Following the Ottoman defeat at World War I, the Ottoman capital Constantinople (modern Istanbul) and much of Anatolia were occupied by the Allies, who planned to share these lands between Armenia, France, Greece, Italy and the United Kingdom, leaving for the Turks the core piece of land in central Anatolia. In response, the leader of the Turkish nationalist movement, Mustafa Kemal Atatrk, established the headquarters of his resistance movement in Ankara in 1920. After the Turkish War of Independence was won and the Treaty of Svres was superseded by the Treaty of Lausanne, the Turkish nationalists replaced the Ottoman Empire with the Republic of Turkey on 29 October 1923. A few days earlier, Ankara had officially replaced Constantinople as the new Turkish capital city, on 13 October 1923.
After Ankara became the capital of the newly founded Republic of Turkey, new development divided the city into an old section, called Ulus, and a new section, called Yeniehir. Ancient buildings reflecting Roman, Byzantine, and Ottoman history and narrow winding streets mark the old section. The new section, now centered on Kzlay Square, has the trappings of a more modern city: wide streets, hotels, theaters, shopping malls, and high-rises. Government offices and foreign embassies are also located in the new section. Ankara has experienced a phenomenal growth since it was made Turkey's capital in 1923, when it was "a small town of no importance". In 1924, the year after the government had moved there, Ankara had about 35,000 residents. By 1927 there were 44,553 residents and by 1950 the population had grown to 286,781. Ankara continued to grow rapidly during the latter half of the 20th century and eventually outranked Izmir as Turkey's second largest city, after Istanbul. Ankara's urban population reached 4,587,558 in 2014, while the population of Ankara Province reached 5,150,072 in 2015.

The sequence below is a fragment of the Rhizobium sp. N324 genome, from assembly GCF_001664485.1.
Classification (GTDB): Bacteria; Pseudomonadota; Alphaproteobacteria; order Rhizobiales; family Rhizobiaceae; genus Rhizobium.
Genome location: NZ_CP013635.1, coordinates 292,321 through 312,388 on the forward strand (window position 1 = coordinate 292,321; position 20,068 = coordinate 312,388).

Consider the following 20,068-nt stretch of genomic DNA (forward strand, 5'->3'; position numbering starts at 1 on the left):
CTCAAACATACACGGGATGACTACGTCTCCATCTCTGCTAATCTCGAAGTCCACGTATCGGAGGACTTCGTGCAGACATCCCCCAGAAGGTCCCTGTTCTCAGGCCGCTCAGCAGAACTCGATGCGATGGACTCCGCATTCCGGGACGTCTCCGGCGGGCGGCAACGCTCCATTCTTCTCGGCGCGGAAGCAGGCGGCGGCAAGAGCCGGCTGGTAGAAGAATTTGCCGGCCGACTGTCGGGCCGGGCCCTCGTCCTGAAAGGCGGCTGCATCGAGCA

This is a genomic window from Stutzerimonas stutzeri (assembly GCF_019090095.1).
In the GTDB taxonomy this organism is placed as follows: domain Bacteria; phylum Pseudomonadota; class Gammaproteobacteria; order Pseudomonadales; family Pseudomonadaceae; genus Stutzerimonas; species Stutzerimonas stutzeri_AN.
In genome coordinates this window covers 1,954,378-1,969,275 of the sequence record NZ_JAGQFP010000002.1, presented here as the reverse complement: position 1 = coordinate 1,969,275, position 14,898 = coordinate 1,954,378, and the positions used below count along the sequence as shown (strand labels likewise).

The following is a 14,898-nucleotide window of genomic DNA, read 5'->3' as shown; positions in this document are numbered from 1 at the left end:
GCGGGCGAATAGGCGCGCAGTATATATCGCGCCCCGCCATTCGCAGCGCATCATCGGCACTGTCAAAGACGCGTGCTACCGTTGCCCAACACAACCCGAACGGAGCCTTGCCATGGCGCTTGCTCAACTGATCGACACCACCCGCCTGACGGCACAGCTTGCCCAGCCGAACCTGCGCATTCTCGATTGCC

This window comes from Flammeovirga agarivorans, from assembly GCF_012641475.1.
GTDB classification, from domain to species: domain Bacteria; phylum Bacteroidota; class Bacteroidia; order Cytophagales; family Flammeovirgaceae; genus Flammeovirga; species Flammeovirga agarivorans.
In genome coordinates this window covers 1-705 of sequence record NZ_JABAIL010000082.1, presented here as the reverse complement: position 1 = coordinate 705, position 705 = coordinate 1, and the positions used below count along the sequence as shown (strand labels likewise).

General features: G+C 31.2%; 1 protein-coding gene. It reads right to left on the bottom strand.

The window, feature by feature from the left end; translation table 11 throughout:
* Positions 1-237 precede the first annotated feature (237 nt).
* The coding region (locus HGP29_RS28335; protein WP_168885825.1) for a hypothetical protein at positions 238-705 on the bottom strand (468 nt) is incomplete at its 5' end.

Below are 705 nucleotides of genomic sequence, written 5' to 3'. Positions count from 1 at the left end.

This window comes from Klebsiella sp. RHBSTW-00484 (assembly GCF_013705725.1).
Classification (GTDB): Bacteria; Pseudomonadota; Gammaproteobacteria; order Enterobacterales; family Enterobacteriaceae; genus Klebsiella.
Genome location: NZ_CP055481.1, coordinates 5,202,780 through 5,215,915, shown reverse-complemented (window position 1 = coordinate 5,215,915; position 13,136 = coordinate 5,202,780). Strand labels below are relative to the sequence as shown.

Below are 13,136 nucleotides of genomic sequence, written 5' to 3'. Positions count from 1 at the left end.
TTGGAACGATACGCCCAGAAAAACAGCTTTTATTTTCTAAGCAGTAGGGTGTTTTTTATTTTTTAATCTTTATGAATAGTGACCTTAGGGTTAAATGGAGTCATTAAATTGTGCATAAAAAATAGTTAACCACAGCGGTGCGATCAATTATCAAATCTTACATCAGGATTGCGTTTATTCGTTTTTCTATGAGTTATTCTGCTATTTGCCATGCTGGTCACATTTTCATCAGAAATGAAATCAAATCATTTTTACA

The city is well known during the 4th century as a centre of Christian activity (see also below), due to frequent imperial visits, and through the letters of the pagan scholar Libanius. Bishop Marcellus of Ancyra and Basil of Ancyra were active in the theological controversies of their day, and the city was the site of no less than three church synods in 314, in 358, and in 375, the latter two in favour of Arianism. The city was visited by Emperor Constans I (r.337350) in 347 and 350, Julian (r.361363) during his Persian campaign in 362, and Julian's successor Jovian (r.363364) in winter 363/364 (he entered his consulship while in the city). After Jovian's death soon after, Valentinian I(r.364375) was acclaimed emperor at Ancyra, and in the next year his brother Valens(r.364378) used Ancyra as his base against the usurper Procopius. When the province of Galatia was divided sometime in 396/99, Ancyra remained the civil capital of Galatia I, as well as its ecclesiastical centre (metropolitan see). Emperor Arcadius (r.395408) frequently used the city as his summer residence, and some information about the ecclesiastical affairs of the city during the early 5th century is found in the works of Palladius of Galatia and Nilus of Galatia.
In 479, the rebel Marcian attacked the city, without being able to capture it. In 610/11, Comentiolus, brother of Emperor Phocas (r.602610), launched his own unsuccessful rebellion in the city against Heraclius (r.610641). Ten years later, in 620 or more likely 622, it was captured by the Sassanid Persians during the ByzantineSassanid War of 602628. Although the city returned to Byzantine hands after the end of the war, the Persian presence left traces in the city's archaeology, and likely began the process of its transformation from a late antique city to a medieval fortified settlement.
In 654, the city was captured for the first time by the Arabs of the Rashidun Caliphate, under Muawiyah, the future founder of the Umayyad Caliphate. At about the same time, the themes were established in Anatolia, and Ancyra became capital of the Opsician Theme, which was the largest and most important theme until it was split up under Emperor Constantine V (r.741775); Ancyra then became the capital of the new Bucellarian Theme. The city was attacked without success by Abbasid forces in 776 and in 798/99. In 805, Emperor Nikephoros I (r.802811) strengthened its fortifications, a fact which probably saved it from sack during the large-scale invasion of Anatolia by Caliph Harun al-Rashid in the next year. Arab sources report that Harun and his successor al-Ma'mun (r.813833) took the city, but this information is later invention. In 838, however, during the Amorium campaign, the armies of Caliph al-Mu'tasim (r.833842) converged and met at the city; abandoned by its inhabitants, Ancara was razed to the ground, before the Arab armies went on to besiege and destroy Amorium. In 859, Emperor Michael III (r.842867) came to the city during a campaign against the Arabs, and ordered its fortifications restored. In 872, the city was menaced, but not taken, by the Paulicians under Chrysocheir. The last Arab raid to reach the city was undertaken in 931, by the Abbasid governor of Tarsus, Thamal al-Dulafi, but the city again was not captured.